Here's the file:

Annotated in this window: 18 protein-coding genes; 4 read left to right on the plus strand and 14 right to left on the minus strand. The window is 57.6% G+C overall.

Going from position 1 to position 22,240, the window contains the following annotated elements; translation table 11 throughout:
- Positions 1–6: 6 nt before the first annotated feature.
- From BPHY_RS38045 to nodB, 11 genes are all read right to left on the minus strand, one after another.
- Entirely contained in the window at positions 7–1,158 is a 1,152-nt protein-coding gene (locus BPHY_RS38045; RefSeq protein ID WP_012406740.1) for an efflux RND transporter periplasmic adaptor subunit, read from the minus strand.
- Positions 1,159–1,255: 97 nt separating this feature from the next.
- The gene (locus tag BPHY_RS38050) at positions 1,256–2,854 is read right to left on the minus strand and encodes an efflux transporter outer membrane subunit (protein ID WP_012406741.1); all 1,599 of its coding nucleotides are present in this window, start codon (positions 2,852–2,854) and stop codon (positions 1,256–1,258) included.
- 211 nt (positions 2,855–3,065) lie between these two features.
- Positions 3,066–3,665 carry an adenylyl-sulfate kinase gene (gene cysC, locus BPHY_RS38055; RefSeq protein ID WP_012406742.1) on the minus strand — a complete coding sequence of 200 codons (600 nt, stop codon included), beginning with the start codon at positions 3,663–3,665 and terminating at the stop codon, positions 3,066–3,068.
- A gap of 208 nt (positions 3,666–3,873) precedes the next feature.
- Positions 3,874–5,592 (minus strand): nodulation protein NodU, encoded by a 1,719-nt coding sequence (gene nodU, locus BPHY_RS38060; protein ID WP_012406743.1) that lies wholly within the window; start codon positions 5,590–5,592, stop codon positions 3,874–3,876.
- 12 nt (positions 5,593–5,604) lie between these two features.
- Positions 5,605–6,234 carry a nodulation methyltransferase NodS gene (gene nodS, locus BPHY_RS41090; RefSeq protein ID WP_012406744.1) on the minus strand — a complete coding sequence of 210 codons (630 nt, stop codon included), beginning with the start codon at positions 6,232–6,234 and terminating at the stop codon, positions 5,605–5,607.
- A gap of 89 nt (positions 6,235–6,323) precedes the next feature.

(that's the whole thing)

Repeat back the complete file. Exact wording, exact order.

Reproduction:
Annotated in this window: 18 protein-coding genes; 4 read left to right on the plus strand and 14 right to left on the minus strand. The window is 57.6% G+C overall.

Going from position 1 to position 22,240, the window contains the following annotated elements; translation table 11 throughout:
- Positions 1–6: 6 nt before the first annotated feature.
- From BPHY_RS38045 to nodB, 11 genes are all read right to left on the minus strand, one after another.
- Entirely contained in the window at positions 7–1,158 is a 1,152-nt protein-coding gene (locus BPHY_RS38045; RefSeq protein ID WP_012406740.1) for an efflux RND transporter periplasmic adaptor subunit, read from the minus strand.
- Positions 1,159–1,255: 97 nt separating this feature from the next.
- The gene (locus tag BPHY_RS38050) at positions 1,256–2,854 is read right to left on the minus strand and encodes an efflux transporter outer membrane subunit (protein ID WP_012406741.1); all 1,599 of its coding nucleotides are present in this window, start codon (positions 2,852–2,854) and stop codon (positions 1,256–1,258) included.
- 211 nt (positions 2,855–3,065) lie between these two features.
- Positions 3,066–3,665 carry an adenylyl-sulfate kinase gene (gene cysC, locus BPHY_RS38055; RefSeq protein ID WP_012406742.1) on the minus strand — a complete coding sequence of 200 codons (600 nt, stop codon included), beginning with the start codon at positions 3,663–3,665 and terminating at the stop codon, positions 3,066–3,068.
- A gap of 208 nt (positions 3,666–3,873) precedes the next feature.
- Positions 3,874–5,592 (minus strand): nodulation protein NodU, encoded by a 1,719-nt coding sequence (gene nodU, locus BPHY_RS38060; protein ID WP_012406743.1) that lies wholly within the window; start codon positions 5,590–5,592, stop codon positions 3,874–3,876.
- 12 nt (positions 5,593–5,604) lie between these two features.
- Positions 5,605–6,234 carry a nodulation methyltransferase NodS gene (gene nodS, locus BPHY_RS41090; RefSeq protein ID WP_012406744.1) on the minus strand — a complete coding sequence of 210 codons (630 nt, stop codon included), beginning with the start codon at positions 6,232–6,234 and terminating at the stop codon, positions 5,605–5,607.
- A gap of 89 nt (positions 6,235–6,323) precedes the next feature.